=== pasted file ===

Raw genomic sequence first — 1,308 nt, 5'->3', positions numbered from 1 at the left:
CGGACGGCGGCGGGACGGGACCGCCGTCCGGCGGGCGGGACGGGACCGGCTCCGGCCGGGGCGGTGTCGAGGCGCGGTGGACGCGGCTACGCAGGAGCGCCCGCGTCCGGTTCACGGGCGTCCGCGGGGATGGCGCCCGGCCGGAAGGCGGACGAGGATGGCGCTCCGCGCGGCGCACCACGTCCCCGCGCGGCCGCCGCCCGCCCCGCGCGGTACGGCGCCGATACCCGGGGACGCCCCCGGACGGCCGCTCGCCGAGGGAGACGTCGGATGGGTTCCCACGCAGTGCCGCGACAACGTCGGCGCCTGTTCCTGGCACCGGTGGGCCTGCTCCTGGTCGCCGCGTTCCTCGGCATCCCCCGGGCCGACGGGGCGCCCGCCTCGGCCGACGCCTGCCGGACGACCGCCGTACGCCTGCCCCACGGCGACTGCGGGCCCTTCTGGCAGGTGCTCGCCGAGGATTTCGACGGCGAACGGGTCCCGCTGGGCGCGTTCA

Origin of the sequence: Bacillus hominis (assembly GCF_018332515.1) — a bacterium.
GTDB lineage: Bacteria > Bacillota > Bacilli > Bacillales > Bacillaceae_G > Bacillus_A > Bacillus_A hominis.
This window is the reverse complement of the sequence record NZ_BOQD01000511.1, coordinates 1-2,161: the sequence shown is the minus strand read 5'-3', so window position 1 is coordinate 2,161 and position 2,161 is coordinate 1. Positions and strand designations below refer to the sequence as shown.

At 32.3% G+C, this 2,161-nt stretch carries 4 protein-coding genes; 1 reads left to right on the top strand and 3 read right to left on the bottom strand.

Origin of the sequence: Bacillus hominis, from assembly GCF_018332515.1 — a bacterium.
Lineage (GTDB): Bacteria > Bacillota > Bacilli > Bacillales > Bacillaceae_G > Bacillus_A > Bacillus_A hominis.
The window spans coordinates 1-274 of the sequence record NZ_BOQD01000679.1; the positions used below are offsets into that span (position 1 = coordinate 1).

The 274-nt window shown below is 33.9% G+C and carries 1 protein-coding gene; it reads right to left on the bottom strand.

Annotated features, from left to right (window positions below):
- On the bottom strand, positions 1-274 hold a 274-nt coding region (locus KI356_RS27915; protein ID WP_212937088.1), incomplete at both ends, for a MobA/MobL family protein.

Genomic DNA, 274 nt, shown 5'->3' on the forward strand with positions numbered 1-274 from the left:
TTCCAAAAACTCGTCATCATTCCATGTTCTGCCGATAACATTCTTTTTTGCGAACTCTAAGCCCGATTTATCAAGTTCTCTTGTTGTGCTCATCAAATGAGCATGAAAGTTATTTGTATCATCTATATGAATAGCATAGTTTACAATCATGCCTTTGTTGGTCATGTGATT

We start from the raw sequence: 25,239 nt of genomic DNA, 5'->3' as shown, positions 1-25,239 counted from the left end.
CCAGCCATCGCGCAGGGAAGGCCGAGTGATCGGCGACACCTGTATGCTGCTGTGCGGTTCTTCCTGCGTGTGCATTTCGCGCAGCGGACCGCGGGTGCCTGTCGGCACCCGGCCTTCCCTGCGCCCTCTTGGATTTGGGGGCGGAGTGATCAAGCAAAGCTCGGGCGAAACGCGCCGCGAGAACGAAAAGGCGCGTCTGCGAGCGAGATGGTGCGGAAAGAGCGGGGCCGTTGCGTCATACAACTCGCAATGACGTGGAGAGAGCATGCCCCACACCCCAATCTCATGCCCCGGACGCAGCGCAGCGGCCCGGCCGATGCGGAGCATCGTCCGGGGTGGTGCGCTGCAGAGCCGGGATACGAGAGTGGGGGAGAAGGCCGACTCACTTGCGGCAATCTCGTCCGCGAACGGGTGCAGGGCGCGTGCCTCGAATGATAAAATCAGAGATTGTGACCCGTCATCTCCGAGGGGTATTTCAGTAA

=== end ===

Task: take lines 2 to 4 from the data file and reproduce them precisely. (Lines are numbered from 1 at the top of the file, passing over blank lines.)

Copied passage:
CGGACGGCGGCGGGACGGGACCGCCGTCCGGCGGGCGGGACGGGACCGGCTCCGGCCGGGGCGGTGTCGAGGCGCGGTGGACGCGGCTACGCAGGAGCGCCCGCGTCCGGTTCACGGGCGTCCGCGGGGATGGCGCCCGGCCGGAAGGCGGACGAGGATGGCGCTCCGCGCGGCGCACCACGTCCCCGCGCGGCCGCCGCCCGCCCCGCGCGGTACGGCGCCGATACCCGGGGACGCCCCCGGACGGCCGCTCGCCGAGGGAGACGTCGGATGGGTTCCCACGCAGTGCCGCGACAACGTCGGCGCCTGTTCCTGGCACCGGTGGGCCTGCTCCTGGTCGCCGCGTTCCTCGGCATCCCCCGGGCCGACGGGGCGCCCGCCTCGGCCGACGCCTGCCGGACGACCGCCGTACGCCTGCCCCACGGCGACTGCGGGCCCTTCTGGCAGGTGCTCGCCGAGGATTTCGACGGCGAACGGGTCCCGCTGGGCGCGTTCA

Origin of the sequence: Bacillus hominis (assembly GCF_018332515.1) — a bacterium.
GTDB lineage: Bacteria > Bacillota > Bacilli > Bacillales > Bacillaceae_G > Bacillus_A > Bacillus_A hominis.